Last Man Standing: The Quiet Genius of Willie Nelson

Willie Nelson performs at the 2012 CMT Music Awards in Nashville, Tenn. (Harrison McClary/Reuters)
‘I think you can do more with music than you can with arguments and politics,’ says the octogenarian country-music legend.

‘I’ll quit when Willie quits.” That’s the back of a T-shirt crafted by the folks at Poodie’s, a Texas Hill Country bar and roadhouse featuring regular live music. Poodie’s was founded by Willie Nelson’s late stage manager and close friend, Poodie Locke. The braided country legend, meanwhile, has certainly not yet quit. After a string of flu-related show cancellations, Willie is back on the road and due to release his 73rd studio album on April 27. Two days later, he’ll turn 85.

These days, much of the talk surrounding Willie Nelson involves quiet awe that he’s still running around like he always has — singing and songwriting and touring and utilizing his fifth-degree martial arts black belt — rather than kicking back, relaxing, and calling it a day. Nelson’s album from last year, God’s Problem Child, boasts the delightful song “Still Not Dead”:

I woke up still not dead again today.
The Internet said I had passed away.
If I died I wasn’t dead to stay.
And I woke up still not dead again today.

His new album, Last Man Standing, also toys with the theme of mortality. “I don’t wanna be the last man standing,” Nelson sings, mentioning his friends — “Waylon and Ray and Merle and old Norro” — who have passed on. “Or wait a minute,” he adds, “maybe I do.”

I grew up listening to Willie Nelson; his voice bounced around our full-sized Ford van as the soundtrack to many childhood road trips. When I met my husband, our first conversation was about Willie Nelson. I’ve seen Willie in concert at least five times — once in New York City, three times in Chicago, and twice in Texas. The New York City show, held at Irving Plaza, went on so late that I, then an energetic and fresh-out-of-college twentysomething, had to quit before Willie did.

In short, we’re talking about an amazing human being.

I thought about Willie Nelson in recent weeks after seeing a live performance by an unfamiliar musician. I love live music, and there are few things better than discovering someone wildly talented and new. There’s nothing more annoying, however, than watching a show turn political — whether it’s from the right or the left.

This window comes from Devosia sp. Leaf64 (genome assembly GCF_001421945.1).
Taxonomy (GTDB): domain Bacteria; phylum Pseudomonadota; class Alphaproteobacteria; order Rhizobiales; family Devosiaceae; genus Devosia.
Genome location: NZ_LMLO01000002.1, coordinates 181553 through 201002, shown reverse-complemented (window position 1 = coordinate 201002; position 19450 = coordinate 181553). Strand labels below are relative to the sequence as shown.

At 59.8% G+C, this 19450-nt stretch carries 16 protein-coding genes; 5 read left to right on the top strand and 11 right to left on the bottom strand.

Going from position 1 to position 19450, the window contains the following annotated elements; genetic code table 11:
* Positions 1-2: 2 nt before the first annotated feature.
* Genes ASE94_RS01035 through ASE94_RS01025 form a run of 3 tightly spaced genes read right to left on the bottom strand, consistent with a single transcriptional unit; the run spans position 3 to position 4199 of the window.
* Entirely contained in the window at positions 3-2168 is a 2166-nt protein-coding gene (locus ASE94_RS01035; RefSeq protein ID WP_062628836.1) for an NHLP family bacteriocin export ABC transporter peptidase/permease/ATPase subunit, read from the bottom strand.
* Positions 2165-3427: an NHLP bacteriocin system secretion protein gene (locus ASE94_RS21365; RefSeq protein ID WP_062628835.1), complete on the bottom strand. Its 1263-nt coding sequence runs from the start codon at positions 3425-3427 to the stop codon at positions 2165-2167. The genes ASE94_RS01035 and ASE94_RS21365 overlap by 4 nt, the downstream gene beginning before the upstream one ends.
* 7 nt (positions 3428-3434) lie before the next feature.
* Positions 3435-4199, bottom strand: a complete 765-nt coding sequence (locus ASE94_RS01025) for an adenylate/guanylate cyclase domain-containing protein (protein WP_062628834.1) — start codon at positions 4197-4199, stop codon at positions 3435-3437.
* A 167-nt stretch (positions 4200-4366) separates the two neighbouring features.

As you might have already guessed, that’s exactly what happened. The music was impressive. The occasional divisive asides? Not so much. It’s a shame, because music can bring people together like little else. Great song lyrics can latch onto many different realities and mean remarkably different things to different people. Other songs, meanwhile — right now, I’m thinking of “Feelin’ Good Again,” by Robert Earl Keen — concoct a crisp narrative image in your head. When you throw politics into the mix, that magic shatters.

Guess who knows this? Willie Nelson. “I think you can do more with music than you can with arguments and politics. I think a song will reach more people than any other thing,” Nelson told Rolling Stone last year. “There’s a reason that it’s called ‘harmony’: When you play a show, there’s an energy exchange with the people that is unimaginable. It’s the reason I go out there. I get something out of it too.”

Willie Nelson has opinions and causes, of course: He’s far from apolitical, and is perhaps best known for his enthusiastic endorsement of marijuana. (Well, either that or his infamous 1990s run-in with the IRS, which led to the release of The IRS Tapes: Who’ll Buy My Memories? along with an amusing H & R Block television ad in the debacle’s wake.) In 2015 he declared himself a “great Bernie and Hillary fan”; in 2011, he briefly endorsed the libertarian-leaning Republican Gary Johnson for president before backing Dennis Kucinich.

When he’s asked about politics these days, Nelson manages a fairly dexterous approach, tending to express the most alarm at how people are increasingly entrenched.

But Nelson also seems to understand that politics have their place — they’ve certainly never shown up in any concert I attended — and that neither “team” is all it’s cracked up to be. “It’s the funniest thing I’ve ever seen in my life,” Nelson said during the 2016 election. “I’ve seen the circus a few times, but this beats any circus I’ve ever seen. . . . Seems like they’re just tearing each other down. They can’t wait to say something negative about somebody and then they still want us to vote for them.”

When he’s asked about politics these days — and because we’re a society obsessed with politics, a guy like Willie Nelson gets asked about the topic with alarming frequency — Nelson manages a fairly dexterous approach, tending to express the most alarm at how people are increasingly entrenched. His song about the 2016 election, “Delete and Fast Forward,” could potentially be summed up in two sentences: “Well, yikes, that happened. Time to move on.”

“Willie invites almost universal love from hippies and rednecks, liberals and conservatives — everyone except the professional pot-stirrers,” R. G. Ratcliffe wrote in Texas Monthly last year. He’s right. It’s a wildly impressive achievement. The world of Willie Nelson fandom, thank goodness, is largely a politics-free zone. We need more of that in our country, not less.

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